1. The plaintiff who has lost in both the Courts is the appellant in this second appeal. On 23rd August, 1974, the plaintiff, partnership firm, booked a consignment of handloom cloth worths Rs. 481.50 through the defendants to be delivered at Naila, and another consignment of handloom goods on the same day worth Rs. 2,437.50 to be delivered at Kesigna As the goods were not taken delivery of by the consignee, they were re-booked to Erode at the request of the plaintiff. Open delivery disclosed a shortage in respect of the consignment booked to Naila of goods worth Rs. 189.25 which claim was settled by the Railways. But, in regard to the consignment to Kesigna open delivery was applied for on 10th April, 1975 and it was granted. It disclosed a shortage of goods worth Rs. 749.50 which was not settled by the defendant Railways as, in their view they are entitled to the protection under Section 77(2) of the Indian Railways Act. This contention of the defendants found favour with courts below who dismissed the suit of the plaintiff.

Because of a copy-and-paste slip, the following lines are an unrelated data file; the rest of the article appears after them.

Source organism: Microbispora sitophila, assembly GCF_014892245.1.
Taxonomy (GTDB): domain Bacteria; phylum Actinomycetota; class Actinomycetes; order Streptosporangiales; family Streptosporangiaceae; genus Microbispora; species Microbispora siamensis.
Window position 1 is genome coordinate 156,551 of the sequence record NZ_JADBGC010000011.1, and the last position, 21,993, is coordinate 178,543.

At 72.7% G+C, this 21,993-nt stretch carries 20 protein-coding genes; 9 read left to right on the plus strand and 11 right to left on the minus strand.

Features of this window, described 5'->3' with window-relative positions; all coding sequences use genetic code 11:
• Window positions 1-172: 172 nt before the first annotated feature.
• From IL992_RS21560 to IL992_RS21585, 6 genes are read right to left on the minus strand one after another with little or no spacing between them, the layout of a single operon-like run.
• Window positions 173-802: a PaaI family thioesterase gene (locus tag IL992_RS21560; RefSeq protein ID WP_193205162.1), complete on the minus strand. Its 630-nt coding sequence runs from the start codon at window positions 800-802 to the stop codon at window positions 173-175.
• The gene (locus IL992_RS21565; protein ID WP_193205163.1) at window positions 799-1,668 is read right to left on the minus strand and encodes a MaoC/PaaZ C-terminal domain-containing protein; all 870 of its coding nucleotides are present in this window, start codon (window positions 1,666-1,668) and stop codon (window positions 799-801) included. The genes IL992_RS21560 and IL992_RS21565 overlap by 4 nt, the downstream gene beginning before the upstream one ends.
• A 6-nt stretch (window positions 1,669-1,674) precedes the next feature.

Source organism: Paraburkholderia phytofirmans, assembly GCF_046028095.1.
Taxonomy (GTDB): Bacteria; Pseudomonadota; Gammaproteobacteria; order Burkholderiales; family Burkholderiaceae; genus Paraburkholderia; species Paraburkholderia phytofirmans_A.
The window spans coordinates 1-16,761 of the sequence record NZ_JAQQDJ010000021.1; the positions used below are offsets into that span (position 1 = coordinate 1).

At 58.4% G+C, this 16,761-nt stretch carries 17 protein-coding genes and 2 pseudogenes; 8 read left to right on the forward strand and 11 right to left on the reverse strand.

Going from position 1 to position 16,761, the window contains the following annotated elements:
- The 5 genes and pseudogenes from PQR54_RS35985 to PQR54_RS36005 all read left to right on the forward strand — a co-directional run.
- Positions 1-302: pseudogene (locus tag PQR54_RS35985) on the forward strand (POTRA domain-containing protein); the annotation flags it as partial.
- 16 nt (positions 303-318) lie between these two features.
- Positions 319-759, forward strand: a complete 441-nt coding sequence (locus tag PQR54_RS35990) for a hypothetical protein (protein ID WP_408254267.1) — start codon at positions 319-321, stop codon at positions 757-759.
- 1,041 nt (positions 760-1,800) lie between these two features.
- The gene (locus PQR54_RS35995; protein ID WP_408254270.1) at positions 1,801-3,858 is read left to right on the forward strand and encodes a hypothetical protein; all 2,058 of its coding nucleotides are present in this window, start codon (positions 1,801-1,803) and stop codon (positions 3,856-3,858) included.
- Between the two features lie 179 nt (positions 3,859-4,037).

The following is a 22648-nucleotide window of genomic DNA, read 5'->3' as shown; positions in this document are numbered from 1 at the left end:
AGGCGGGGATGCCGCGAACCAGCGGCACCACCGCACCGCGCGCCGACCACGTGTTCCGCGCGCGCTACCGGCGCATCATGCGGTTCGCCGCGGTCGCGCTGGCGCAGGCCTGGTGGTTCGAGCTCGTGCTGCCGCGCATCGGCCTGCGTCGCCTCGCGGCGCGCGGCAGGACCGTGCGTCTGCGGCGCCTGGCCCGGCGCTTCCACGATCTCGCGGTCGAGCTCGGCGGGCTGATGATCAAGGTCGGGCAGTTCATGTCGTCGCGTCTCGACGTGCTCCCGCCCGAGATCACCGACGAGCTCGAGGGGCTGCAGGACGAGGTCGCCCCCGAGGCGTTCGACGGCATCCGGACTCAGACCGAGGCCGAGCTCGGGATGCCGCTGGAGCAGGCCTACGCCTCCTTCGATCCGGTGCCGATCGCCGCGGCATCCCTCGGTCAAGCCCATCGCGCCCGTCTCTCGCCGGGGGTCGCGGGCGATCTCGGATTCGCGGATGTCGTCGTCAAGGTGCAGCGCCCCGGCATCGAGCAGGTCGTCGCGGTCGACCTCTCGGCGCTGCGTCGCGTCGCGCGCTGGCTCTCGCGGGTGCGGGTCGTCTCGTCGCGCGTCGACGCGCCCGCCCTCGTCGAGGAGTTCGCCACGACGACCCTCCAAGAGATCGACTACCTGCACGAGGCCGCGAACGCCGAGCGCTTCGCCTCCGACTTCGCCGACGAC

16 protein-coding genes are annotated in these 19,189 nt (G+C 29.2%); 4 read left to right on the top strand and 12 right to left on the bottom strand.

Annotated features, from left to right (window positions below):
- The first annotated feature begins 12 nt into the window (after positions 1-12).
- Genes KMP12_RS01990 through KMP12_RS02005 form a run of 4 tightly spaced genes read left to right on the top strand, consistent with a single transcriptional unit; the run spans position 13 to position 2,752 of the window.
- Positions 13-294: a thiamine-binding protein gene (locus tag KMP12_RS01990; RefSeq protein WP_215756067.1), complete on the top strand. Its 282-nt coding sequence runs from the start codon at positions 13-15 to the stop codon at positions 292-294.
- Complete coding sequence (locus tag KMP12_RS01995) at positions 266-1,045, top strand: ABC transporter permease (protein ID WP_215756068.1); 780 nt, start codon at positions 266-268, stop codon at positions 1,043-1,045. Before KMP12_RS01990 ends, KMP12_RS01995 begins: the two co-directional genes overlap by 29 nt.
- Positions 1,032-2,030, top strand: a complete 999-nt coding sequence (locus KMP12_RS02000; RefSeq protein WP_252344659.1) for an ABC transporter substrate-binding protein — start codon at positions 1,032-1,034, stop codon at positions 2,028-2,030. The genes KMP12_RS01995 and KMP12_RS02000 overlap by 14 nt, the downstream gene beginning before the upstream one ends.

2. At the time of admission of this Second appeal, a learned Judge of this Court framed the following substantial question of law for consideration :
Whether the Courts below have properly appreciated and applied the principles under Section 77(2) of the Indian Railways Act.
It is contended before me that the defendants are liable to pay the value of the goods lost notwithstanding the fact that seven day's time from the date of termination of the transit has expired. Sub-sections (1) and (2) of Section 77 of the Railways Act run thus :
77. (1) A railway administration shall be responsible as a bailee under Sections 151, 152 and 161 of the Indian Contract Act, 1872 (9 of 1872), for the loss, destruction, damage, deterioration or non-delivery of goods carried by railway within a period of seven days after the termination of transit :
Provided that where the goods are carried at owner's risk rate, the railway administration shall not be responsible for such loss, destruction, damage, deterioration or non-delivery, except on proof of negligence, or misconduct on the part of the railway administration or of any of its servants.
(2) The railway administration shall not be responsible in any case for the loss, destruction, damage, deterioration or non-delivery of goods carried by railway, arising after the expiry of the period of seven days after the termination of transit.